Music Workshop for positive queer identities

Blues behind bars

>> Activist Faith Nolan comes to Montreal to talk about women and prison


The growth of Canada's prison system may just be the nation's best kept secret. In the last decade the number of women behind bars has skyrocketed by 200 per cent, according the Elizabeth Fry Society, a pan-Canadian women-prisoners' rights group. Rights advocates have declared this trend the result of the feminization of poverty. Across the board, women of colour disproportionately fill the country's prisons for crimes that are often linked to economic survival: fraud, theft or drug trafficking.

Blues Behindd Bars

Queer afro-Canadian musician and activist Faith Nolan sees this short trip from poverty to incarceration as a key part of what she calls the Canadian prison industrial complex. Up against this looming giant, Nolan is armed with only a guitar, a harmonica and a Bessie Smith song or two. "Music is something I can share with people, use it to educate and give strength," she says.

Nolan, 46, has poured generous amounts of her 20-year career as a singer and songwriter into working with incarcerated women. Recent projects include a trip to Nigeria with the International Conference on Penal Abolition, consisting of concerts with the women of the KiriKiri and Enugu prisons, which she plans to release on disc next year. "They really did the performing, I just started a couple of songs," Nolan says. "The women came in with drums and beautiful voices." In 2002, she also made a video in coordination with the women of San Francisco County Jail, which she will be presenting in Montreal on Jan. 29 at Concordia.

Jails close to home

Unlike most people, Nolan has never felt uncomfortable going into prisons. She was raised in a working-class black neighbourhood in Halifax at a time where the only jobs a black person could count on were that of a maid or a railroad worker. "People had to do little extras to live decently," she says. The more entrepreneurial would pursue drug trafficking, prostitution or robbery.

Nolan's own mother was a bootlegger and operated a gambling parlour out of their home. "I grew up with people going to jail all the time," Nolan says. "The police were always busting into our house and taking her or somebody off to jail."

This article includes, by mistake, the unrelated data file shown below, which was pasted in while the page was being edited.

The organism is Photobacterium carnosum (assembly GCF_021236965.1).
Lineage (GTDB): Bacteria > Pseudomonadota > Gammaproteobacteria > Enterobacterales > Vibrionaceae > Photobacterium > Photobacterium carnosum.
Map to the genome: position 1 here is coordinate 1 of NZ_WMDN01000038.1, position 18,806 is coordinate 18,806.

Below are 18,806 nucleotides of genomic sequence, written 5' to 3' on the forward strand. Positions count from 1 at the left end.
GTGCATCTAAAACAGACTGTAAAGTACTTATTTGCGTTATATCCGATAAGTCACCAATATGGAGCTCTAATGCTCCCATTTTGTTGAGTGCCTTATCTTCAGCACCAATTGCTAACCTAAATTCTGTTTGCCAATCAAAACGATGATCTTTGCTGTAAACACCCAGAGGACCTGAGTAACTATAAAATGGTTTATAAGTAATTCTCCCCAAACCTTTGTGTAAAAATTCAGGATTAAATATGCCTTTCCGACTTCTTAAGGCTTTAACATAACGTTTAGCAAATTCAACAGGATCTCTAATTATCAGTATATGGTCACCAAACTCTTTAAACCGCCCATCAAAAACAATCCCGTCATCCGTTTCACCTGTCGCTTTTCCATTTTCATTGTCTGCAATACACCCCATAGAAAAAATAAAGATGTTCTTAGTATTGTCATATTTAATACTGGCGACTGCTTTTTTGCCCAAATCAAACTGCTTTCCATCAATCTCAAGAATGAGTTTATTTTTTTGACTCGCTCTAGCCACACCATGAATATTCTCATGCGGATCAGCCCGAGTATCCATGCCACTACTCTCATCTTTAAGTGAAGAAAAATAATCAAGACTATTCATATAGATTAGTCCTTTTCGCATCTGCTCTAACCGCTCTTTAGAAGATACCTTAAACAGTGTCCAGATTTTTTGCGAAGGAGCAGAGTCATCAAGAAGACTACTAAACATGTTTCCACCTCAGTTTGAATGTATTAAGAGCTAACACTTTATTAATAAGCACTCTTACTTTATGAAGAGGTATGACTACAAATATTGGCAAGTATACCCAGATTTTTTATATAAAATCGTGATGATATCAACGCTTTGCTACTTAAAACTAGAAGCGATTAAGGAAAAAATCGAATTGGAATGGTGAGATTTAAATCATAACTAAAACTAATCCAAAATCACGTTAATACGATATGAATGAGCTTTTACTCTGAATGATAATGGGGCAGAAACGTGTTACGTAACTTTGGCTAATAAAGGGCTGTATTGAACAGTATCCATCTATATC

As a result, the music she emerged with was freedom songs and blues. Only Nolan's versions are concocted with a twist: she uses them to educate people on issues close to her heart - racism, homophobia, sexism, labour rights and class oppression. She has seven albums to date and has collaborated on a variety of projects for the National Film Board.

Now based in Toronto, Nolan played her first prison gig 20 years ago while visiting her cousins doing time in Kingston's Prison for Women. She was later invited to San Bruno County Jail in California by civil rights activist Angela Davis. "The experience is very musically exciting," she says. "There is nothing like a good jailhouse blues."

Disproportionate detention

Native women represent 20 per cent of incarcerated women, according to statistics collected by the Corrections Service of Canada, while Canada's aboriginal people account for only a little over three per cent of the population. Similarly, black women make up six per cent of prisoners and only one per cent of the general public.

With the rolling back of state support for women and the advent of five new detention centres for women in Nova Scotia, Quebec, Ontario, Alberta and Saskatchewan, Nolan believes that tough sentencing on crimes typically committed by poor women are proving to be a handy way to fill prison beds.

"Poverty is the principal cause of female crime," says Ruth Gagnon, executive director of Société Elizabeth Fry du Québec. She believes that poverty in women's lives is often more dire and more of a determining factor because it is women who are still largely responsible for the children. "More than ever female crime is committed with the purpose of getting the woman and her family out of financial hardship."

According to Nolan, prison is like a microcosm of what goes on outside. "The jail is a replica of a very racist, sexist society," she says.

Faith Nolan will talk on women and Canadian prisons Jan. 29 at 7pm at Concordia's Hall Building (1455 de Maisonneuve W.), room TBA. For more info, call 848-7585. She will also be performing at a benefit concert for the Immigrant Workers Centre on Jan. 30, 7pm-1am (1710 Beaudry).

Entry based on a sliding scale of $5-$15

© Communications Gratte-Ciel Ltée 2004